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Kempner: Equifax data breach fiasco? It’s actually a stunning repeat

Author: Matt Kempner / Source: myajc


Atlanta-based Equifax reported a massive data breach involving sensitive personal information of 143 million people. But it has run into controversy over its handling of the public disclosure and the steps it’s taking with consumers. The issues are similar to complaints lobbed against another metro Atlanta company years earlier. HYOSUB SHIN / HSHIN@AJC.COM

Tell me if you think you already know this: An Atlanta area company with a horde of sensitive personal information lands on the hot seat for letting bad guys get consumers’ secrets.

Consumers complain the company waited too long to warn them, didn’t have its act together when it finally did and then offered inadequate protections. Federal investigators dig into questions of insider trading because top executives sold company stock after the breach was discovered but before it was disclosed. State attorneys general talk sternly about getting to the bottom of things. The CEO, last name Smith, is called before a Congressional panel to explain what the heck is going on.

Ring a bell? I’m not talking about Equifax, the Atlanta-based credit reporting agency that was looted of private details on 143 million Americans.

No, I’m referring to ChoicePoint, a former Alpharetta business phenom that, like Equifax, profited by selling information on consumers.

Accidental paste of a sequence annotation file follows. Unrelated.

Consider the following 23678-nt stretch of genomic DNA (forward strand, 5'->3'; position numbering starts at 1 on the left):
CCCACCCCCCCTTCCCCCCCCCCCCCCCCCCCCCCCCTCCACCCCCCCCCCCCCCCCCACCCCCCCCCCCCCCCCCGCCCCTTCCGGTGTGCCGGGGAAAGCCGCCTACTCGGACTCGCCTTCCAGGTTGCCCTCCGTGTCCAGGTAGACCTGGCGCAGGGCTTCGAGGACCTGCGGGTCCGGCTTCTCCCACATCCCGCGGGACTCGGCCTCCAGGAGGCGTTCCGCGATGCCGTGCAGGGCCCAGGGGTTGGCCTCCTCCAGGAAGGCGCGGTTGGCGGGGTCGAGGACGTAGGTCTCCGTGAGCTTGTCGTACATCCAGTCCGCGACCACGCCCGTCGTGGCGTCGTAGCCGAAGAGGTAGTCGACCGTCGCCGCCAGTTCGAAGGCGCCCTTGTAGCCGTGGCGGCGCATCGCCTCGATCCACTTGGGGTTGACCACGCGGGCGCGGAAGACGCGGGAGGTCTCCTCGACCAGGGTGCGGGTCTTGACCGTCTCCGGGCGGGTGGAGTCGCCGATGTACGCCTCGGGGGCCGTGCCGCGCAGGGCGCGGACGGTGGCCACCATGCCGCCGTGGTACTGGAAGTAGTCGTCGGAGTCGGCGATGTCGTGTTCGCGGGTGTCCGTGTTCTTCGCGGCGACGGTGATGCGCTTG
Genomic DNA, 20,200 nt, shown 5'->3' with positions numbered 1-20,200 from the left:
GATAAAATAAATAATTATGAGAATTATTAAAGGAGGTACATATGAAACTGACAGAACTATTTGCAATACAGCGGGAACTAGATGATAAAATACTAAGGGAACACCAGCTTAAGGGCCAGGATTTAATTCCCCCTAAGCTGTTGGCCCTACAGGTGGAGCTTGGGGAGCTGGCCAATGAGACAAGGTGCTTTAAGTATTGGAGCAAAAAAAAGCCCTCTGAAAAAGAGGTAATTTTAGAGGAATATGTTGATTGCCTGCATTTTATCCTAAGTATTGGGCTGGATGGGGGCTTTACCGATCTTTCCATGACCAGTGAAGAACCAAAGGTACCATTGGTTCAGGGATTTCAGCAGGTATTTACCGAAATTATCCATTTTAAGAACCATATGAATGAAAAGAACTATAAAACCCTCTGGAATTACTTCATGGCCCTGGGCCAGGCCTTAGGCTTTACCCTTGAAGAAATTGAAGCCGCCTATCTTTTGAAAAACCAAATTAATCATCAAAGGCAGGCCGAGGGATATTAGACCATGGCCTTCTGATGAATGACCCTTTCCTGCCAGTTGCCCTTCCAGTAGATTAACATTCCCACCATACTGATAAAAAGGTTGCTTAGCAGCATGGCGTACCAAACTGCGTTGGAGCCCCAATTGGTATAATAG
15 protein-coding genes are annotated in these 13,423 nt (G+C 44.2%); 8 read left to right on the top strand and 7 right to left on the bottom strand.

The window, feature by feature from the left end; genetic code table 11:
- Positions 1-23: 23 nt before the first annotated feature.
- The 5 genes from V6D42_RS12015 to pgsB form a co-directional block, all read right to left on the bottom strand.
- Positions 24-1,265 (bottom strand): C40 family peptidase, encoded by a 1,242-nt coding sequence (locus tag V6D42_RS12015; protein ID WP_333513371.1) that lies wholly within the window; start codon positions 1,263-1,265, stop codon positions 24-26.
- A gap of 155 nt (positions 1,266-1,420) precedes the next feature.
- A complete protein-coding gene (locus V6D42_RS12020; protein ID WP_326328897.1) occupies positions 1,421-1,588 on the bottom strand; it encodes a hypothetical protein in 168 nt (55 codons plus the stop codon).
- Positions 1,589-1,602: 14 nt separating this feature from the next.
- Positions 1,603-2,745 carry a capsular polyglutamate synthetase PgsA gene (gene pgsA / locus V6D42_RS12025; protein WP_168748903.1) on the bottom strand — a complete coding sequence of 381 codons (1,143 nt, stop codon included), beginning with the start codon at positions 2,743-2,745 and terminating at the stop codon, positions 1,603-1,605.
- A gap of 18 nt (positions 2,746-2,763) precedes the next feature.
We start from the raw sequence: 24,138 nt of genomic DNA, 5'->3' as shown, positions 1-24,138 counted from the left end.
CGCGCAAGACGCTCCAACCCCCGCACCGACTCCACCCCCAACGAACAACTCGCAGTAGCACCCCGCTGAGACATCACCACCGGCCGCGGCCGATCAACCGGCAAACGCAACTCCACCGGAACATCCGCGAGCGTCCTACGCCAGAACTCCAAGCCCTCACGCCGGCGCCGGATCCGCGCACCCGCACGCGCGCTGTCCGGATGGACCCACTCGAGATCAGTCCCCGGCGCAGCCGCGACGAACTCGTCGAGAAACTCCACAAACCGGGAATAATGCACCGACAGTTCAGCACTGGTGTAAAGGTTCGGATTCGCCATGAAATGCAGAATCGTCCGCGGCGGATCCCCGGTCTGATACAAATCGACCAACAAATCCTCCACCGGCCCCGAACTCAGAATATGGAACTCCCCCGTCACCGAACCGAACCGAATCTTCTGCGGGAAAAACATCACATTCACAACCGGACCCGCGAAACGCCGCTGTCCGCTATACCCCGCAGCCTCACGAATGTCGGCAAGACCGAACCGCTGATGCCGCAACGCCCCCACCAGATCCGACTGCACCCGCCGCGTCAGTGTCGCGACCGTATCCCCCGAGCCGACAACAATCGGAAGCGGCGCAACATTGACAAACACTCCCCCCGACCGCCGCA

Knowing what happened with ChoicePoint 12 years ago might make you even more steamed at Equifax now. Because Equifax and its CEO Rick Smith wandered into the same missteps and pr bungling after its breach was discovered. Speed in notifying customers is key. If you don’t notify consumers right away, at least be excellent in communicating with consumers when you do fill them in. Be more transparent.

The not-so-tasty icing on the cake: ChoicePoint was once a unit of Equifax.

ChoicePoint’s saga makes clear who will probably come out OK in this scenario: the entity that didn’t fully protect our data.

Normally, we don’t blame victims of theft. Unless we suspect they left a wallet full of somebody else’s valuables (ours) on the dashboard, failed to roll up the car window (Equifax apparently didn’t fully patch a known software vulnerability) and told everyone where it parked the vehicle.

Then, of course, Equifax waited to tell us the bad news, hindering out ability to protect ourselves. We may learn that some or even all of the delay was reasonable. But with all that extra time, how is it that Equifax bumbled so badly when it finally did share the news?

Back in the day, I helped cover the fallout at ChoicePoint, where…

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